By 12 years old, Alex Camilleri knew film would be his medium of choice.
Growing up in Rochester, he would "requisition the family video camera" for film projects with his friends. But it took years — and his own coming-of-age — to figure out how he wanted to use it.
"It was a very long process of finding my voice with a camera," he said recently by phone.
Camilleri, now 33, is ready to share that voice with a world-renowned audience. On Friday, his first feature-length film, "LUZZU," debuts at the Sundance Film Festival, which will be mostly virtual this year due to the pandemic.
Although he'll be "attending" from his home base in New York, Camilleri will still have the opportunity to participate in a Q&A with the cast of "LUZZU" after its premiere on Friday afternoon.
The title comes from the word luzzu, a traditional fishing boat from the Maltese islands, where filming took place. Before starting the project, Camilleri had never been fishing, but Malta is in his blood.
The filmmaker is the son of Maltese immigrants, who still live in Rochester, and he spent much of his childhood traveling between Med City and the tiny island nation, where he still had extended family.
"We kept close ties with the island and tried to get back as often as we could," he said.
That "to and fro-ing," as he calls it, led him to the story he tells in "LUZZU," about a young fisherman named Jesmark (played by real-life fisherman — and non-actor! — Jesmark Scicluna).
"I've always had a familiarity and a great love for Malta, but I've always been an outsider," Camilleri said. "There’s a great sense of mystery about the place. Love and mystery are two really important ingredients to storytelling."
The film follows Jesmark as he risks everything by entering the country's black-market fishing industry to provide for his young family. Also starring are David Scicluna (Jesmark's real-life cousin and fishing partner) and actor Michela Farrugia as Jesmark's wife, Denise.
Camilleri calls it "a deeply personal film about the sacrifices families make for love and survival." Although it's set in the microcosm of traditional Maltese fishing, its themes will resonate with viewers all over the world, especially those who are immigrants.
It took years to cultivate the relationships needed to make a feature film with a documentary feel, but the final cast and script came together somewhat serendipitously.
Camilleri and his casting director met the Sciclunas the day before Camilleri was to return to New York, in a fishing hamlet in the south of Malta. They asked if they could go out in their boats and try a scene.
"I brought out my camcorder and asked them to improvise, and in an instant, it seemed like the whole film came together," Camilleri said. "At that moment, I knew I would have a film."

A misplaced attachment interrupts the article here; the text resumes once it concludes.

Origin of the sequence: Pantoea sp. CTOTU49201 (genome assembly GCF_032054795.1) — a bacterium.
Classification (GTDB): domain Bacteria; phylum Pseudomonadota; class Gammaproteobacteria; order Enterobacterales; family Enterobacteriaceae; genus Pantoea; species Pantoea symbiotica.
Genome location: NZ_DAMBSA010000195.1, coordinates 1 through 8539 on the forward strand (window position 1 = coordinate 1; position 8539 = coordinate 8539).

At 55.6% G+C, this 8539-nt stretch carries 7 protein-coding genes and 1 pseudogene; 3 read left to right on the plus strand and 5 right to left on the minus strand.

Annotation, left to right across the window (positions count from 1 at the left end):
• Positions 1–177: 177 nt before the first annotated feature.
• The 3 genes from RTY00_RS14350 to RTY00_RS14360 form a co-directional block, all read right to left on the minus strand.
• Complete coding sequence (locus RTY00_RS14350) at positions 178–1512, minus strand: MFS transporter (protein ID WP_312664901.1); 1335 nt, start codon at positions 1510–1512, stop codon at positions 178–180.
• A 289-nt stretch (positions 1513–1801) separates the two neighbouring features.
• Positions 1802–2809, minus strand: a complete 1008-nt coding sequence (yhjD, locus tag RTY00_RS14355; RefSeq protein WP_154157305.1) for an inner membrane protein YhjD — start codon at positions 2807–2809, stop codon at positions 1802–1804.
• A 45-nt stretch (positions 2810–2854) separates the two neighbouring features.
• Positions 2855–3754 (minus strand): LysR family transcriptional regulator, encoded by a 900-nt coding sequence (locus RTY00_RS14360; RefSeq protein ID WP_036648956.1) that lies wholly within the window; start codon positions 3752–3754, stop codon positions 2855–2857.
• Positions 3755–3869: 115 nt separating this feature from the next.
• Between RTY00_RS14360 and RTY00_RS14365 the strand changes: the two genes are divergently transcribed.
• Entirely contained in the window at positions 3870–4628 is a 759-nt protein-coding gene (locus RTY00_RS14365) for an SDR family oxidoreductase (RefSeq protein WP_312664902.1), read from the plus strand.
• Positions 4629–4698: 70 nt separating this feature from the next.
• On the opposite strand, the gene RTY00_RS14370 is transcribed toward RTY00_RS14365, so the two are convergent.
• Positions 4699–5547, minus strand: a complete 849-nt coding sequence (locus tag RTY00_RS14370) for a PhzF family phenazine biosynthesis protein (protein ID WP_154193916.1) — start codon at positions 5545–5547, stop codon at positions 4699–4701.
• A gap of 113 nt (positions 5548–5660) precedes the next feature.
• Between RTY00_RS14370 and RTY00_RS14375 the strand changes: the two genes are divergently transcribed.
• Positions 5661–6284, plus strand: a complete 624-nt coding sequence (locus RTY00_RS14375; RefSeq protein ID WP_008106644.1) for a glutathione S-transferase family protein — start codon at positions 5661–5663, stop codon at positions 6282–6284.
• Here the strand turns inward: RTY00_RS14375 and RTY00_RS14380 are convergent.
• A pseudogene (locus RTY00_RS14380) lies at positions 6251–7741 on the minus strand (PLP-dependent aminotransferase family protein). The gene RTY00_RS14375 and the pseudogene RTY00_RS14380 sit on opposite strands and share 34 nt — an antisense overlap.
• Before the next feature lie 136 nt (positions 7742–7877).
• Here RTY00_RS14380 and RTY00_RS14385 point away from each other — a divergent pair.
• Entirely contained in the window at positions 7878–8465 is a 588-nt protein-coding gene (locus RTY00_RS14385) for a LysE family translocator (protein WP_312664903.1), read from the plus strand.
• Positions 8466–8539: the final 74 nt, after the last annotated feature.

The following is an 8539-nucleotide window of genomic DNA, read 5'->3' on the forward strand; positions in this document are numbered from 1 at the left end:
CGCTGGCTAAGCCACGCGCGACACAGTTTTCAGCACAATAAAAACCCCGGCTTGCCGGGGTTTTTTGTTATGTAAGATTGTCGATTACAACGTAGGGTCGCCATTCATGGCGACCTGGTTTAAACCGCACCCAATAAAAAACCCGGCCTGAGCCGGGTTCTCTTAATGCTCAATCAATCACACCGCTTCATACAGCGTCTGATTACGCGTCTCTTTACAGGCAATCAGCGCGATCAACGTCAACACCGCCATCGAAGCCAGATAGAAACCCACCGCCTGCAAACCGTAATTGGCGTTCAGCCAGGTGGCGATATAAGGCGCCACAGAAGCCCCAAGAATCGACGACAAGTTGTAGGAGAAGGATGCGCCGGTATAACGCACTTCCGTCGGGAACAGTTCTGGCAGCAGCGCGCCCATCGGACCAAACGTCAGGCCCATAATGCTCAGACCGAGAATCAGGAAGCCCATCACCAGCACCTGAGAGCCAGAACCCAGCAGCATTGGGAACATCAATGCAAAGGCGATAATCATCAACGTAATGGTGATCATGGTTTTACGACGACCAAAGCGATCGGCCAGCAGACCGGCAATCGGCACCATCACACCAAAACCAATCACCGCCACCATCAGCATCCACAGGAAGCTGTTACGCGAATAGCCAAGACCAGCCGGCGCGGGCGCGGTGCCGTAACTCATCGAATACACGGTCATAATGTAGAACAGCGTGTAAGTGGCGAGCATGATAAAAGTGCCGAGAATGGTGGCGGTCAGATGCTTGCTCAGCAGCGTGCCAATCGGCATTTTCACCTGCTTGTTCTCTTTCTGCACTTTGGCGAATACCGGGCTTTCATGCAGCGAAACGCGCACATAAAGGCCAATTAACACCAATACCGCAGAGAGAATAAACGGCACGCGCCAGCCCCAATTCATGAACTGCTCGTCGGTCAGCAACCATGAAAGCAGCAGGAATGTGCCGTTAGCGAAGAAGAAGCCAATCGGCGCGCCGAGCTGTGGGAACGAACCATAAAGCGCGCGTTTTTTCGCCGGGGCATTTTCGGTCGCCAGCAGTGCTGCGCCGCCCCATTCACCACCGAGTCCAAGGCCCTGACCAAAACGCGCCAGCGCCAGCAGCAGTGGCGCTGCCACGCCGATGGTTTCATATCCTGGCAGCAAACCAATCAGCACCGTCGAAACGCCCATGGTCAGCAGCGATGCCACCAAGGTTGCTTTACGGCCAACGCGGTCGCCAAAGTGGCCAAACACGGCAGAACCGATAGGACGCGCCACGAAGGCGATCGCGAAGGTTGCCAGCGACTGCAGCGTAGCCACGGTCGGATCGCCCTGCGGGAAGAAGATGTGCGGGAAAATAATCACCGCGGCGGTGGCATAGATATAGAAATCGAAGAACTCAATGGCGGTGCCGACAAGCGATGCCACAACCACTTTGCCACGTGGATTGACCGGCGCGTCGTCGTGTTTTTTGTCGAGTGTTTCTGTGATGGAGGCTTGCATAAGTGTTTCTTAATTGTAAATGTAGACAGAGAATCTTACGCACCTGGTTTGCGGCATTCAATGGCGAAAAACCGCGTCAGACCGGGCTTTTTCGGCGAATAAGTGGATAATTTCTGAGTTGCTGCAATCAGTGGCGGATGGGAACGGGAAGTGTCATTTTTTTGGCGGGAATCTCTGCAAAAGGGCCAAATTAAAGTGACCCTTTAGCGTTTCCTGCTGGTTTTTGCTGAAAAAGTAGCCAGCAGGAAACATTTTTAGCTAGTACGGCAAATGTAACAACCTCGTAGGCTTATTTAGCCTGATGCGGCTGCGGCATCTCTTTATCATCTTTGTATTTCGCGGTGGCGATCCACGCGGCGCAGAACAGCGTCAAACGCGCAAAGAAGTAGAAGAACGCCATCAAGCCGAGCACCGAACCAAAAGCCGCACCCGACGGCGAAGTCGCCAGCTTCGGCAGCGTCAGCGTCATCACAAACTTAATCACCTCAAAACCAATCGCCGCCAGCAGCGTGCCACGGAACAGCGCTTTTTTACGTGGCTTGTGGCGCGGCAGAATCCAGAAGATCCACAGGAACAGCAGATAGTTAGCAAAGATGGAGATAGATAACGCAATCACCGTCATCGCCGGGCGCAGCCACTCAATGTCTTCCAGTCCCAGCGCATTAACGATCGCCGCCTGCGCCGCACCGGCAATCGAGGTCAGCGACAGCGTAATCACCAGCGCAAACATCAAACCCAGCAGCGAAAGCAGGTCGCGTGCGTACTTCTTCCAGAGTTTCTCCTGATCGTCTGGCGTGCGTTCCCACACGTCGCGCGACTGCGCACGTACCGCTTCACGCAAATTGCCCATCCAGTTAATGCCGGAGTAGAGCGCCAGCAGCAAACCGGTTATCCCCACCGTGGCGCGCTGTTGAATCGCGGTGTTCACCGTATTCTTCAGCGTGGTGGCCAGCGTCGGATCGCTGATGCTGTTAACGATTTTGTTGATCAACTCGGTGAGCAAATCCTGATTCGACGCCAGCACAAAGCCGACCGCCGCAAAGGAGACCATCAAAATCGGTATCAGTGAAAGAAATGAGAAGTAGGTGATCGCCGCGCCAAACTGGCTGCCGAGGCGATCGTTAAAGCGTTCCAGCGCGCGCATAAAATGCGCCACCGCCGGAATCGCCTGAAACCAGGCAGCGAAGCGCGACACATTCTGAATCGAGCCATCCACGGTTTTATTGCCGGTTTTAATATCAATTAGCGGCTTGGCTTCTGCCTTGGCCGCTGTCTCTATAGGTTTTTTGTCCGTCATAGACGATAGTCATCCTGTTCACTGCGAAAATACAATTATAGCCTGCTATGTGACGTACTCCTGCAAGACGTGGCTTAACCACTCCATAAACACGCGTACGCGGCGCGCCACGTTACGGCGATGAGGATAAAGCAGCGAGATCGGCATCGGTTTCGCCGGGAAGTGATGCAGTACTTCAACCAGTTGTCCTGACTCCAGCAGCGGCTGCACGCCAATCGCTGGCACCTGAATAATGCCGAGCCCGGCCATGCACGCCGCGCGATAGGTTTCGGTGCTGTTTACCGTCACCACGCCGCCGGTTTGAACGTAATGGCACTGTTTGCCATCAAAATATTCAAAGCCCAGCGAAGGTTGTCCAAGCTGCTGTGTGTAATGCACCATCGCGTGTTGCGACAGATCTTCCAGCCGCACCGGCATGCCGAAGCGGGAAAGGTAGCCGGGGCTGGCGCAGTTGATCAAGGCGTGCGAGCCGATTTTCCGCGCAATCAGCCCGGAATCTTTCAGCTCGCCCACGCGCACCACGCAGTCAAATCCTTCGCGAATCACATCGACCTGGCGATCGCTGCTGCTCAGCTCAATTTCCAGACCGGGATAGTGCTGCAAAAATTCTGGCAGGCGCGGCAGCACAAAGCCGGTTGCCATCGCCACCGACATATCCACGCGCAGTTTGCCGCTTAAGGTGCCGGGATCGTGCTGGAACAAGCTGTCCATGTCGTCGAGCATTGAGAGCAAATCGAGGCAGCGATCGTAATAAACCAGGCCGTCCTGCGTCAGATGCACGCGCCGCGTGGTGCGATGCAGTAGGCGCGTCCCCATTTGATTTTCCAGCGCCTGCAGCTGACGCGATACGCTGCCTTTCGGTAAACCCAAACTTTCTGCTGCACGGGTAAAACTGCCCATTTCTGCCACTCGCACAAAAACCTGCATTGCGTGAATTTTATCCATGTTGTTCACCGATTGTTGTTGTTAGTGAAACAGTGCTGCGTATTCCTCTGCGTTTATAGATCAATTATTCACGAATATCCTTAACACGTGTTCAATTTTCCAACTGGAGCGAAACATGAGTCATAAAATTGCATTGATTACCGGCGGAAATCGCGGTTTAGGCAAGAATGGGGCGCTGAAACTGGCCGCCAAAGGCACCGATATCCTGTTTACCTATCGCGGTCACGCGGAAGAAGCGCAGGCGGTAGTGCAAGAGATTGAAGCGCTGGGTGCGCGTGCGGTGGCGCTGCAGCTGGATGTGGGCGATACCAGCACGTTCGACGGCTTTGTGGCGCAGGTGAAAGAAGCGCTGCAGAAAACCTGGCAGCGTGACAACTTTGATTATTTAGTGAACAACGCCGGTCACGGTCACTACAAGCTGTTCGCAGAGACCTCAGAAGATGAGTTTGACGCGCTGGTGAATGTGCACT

He described holding his camera "preciously," reviewing the footage on the flight back to New York. In a matter of months, he had rewritten the scripts to better suit the fishermen.
It was a big risk, not knowing whether they would be on board with it, but it paid off.
"Thankfully, they seemed to like me enough to let me stick around," Camilleri said.
The cast never even saw the script. Instead, the filmmaker and his small crew followed them around and shot "little documentaries" (which also allowed him to get his "sea legs"). Slowly, they became comfortable with the camera.
"That's a misconception about the role of the script," he explained. "You're looking to go beyond what's on the page. Every day on the set, you want to beat what's on the page."
"LUZZU" is unique not only in its neorealism. It's the first Maltese feature to compete in a major international film festival, and one of the few Maltese films that have ever been made. It's also in the dialect specific to the fishermen.
Camilleri hopes his heritage, his process, and his earnestness as a filmmaker speak to Mediterranean audiences, as well as audiences here in Rochester.
He did, after all, finish the film in his childhood bedroom in the Rochester home of his parents during the first year of the pandemic. Because of his editing background, he was able to cut it alone, on his laptop.
"The film really saved me," he said. "Bringing my first film to my literal stomping grounds — maybe somehow it was meant to be."
If you go
- What: Premiere of the film "LUZZU"
- When: Live public screening, followed by Q&A with filmmaker Alex Camilleri and his cast, at 2 p.m. CST Friday; on-demand public screening at 9 a.m. CST Sunday
- Where: Virtual, available through https://festival.sundance.org.
- Cost: Single film tickets cost $15 and are available online at https://tickets.festival.sundance.org. Tickets are limited and are available on a first-come, first-served basis.
- More information: Learn more about the film on its Sundance page, https://fpg.festival.sundance.org/film-info/5fd030502885b85d899464f1.